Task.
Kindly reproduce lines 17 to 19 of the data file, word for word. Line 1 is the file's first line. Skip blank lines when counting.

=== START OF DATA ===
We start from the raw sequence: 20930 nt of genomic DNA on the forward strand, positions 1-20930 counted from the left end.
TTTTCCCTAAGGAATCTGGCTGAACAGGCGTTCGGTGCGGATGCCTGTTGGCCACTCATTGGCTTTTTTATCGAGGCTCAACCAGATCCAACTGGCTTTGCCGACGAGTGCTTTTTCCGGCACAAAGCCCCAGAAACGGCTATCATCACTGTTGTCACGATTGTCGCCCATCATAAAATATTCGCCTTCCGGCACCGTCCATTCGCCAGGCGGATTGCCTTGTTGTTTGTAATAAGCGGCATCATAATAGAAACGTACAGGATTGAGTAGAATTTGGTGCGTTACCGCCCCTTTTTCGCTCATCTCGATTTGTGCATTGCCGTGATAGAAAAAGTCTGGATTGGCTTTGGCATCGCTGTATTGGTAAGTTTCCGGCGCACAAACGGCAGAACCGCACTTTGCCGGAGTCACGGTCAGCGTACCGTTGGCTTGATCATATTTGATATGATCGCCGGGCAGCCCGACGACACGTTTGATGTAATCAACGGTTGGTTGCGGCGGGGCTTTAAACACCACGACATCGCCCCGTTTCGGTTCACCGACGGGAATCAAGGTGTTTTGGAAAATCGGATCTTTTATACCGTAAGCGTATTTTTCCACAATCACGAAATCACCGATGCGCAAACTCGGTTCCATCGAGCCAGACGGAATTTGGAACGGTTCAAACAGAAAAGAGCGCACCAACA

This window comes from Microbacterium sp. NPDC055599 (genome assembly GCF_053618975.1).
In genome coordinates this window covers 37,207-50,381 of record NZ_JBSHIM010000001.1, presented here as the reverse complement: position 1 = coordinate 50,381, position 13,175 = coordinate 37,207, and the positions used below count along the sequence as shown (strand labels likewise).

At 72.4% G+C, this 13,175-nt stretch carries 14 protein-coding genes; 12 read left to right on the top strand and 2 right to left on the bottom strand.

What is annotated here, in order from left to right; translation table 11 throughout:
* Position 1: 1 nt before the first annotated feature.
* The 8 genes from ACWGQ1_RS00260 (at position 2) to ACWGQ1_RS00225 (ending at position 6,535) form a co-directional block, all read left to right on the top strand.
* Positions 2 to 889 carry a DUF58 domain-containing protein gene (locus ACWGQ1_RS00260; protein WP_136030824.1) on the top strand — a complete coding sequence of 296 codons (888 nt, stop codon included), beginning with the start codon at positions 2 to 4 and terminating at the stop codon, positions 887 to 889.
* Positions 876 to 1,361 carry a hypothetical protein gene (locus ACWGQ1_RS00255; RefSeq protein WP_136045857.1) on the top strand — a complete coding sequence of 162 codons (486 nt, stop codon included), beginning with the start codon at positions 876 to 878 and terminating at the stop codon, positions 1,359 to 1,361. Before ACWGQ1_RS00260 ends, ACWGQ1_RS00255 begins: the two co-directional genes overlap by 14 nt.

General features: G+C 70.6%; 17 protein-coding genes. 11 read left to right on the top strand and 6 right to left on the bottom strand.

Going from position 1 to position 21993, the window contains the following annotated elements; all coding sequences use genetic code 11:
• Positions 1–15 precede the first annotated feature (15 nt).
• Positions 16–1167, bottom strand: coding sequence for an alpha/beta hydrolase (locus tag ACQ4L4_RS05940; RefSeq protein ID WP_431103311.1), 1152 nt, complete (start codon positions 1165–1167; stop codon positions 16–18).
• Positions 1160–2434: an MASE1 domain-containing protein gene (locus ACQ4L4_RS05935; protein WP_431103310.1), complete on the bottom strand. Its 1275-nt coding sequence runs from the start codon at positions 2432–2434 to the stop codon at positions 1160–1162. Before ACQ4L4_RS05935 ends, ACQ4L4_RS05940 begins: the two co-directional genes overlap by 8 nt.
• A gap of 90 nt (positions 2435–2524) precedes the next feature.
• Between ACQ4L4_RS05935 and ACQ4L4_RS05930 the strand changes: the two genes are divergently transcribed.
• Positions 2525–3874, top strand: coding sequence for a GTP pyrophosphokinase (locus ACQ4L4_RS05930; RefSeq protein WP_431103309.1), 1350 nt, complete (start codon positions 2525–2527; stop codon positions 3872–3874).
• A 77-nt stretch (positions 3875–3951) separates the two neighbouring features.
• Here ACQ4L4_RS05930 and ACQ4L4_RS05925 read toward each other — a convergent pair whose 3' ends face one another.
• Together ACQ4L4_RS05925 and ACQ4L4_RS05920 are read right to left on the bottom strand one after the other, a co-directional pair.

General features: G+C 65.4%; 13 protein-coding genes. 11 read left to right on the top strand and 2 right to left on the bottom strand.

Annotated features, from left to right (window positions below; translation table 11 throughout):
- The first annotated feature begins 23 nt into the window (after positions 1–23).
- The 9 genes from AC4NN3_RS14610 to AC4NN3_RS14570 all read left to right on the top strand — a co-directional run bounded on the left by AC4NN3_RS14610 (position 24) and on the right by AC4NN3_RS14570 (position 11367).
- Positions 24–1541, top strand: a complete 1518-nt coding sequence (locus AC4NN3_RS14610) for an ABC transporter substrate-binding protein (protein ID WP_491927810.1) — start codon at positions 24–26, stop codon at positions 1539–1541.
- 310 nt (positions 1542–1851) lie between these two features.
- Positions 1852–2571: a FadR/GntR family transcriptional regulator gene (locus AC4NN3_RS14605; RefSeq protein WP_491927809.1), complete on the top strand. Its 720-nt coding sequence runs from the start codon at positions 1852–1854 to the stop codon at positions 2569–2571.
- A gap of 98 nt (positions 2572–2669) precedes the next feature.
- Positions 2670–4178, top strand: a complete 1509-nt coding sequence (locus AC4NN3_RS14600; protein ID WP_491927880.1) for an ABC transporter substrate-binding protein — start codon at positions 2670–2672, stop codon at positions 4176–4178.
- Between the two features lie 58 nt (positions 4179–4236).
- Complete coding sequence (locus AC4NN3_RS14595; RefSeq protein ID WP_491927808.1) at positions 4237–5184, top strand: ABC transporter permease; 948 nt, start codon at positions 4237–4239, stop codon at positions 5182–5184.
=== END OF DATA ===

• Between ACQ4L4_RS05935 and ACQ4L4_RS05930 the strand changes: the two genes are divergently transcribed.
• Positions 2525–3874, top strand: coding sequence for a GTP pyrophosphokinase (locus ACQ4L4_RS05930; RefSeq protein WP_431103309.1), 1350 nt, complete (start codon positions 2525–2527; stop codon positions 3872–3874).
• A 77-nt stretch (positions 3875–3951) separates the two neighbouring features.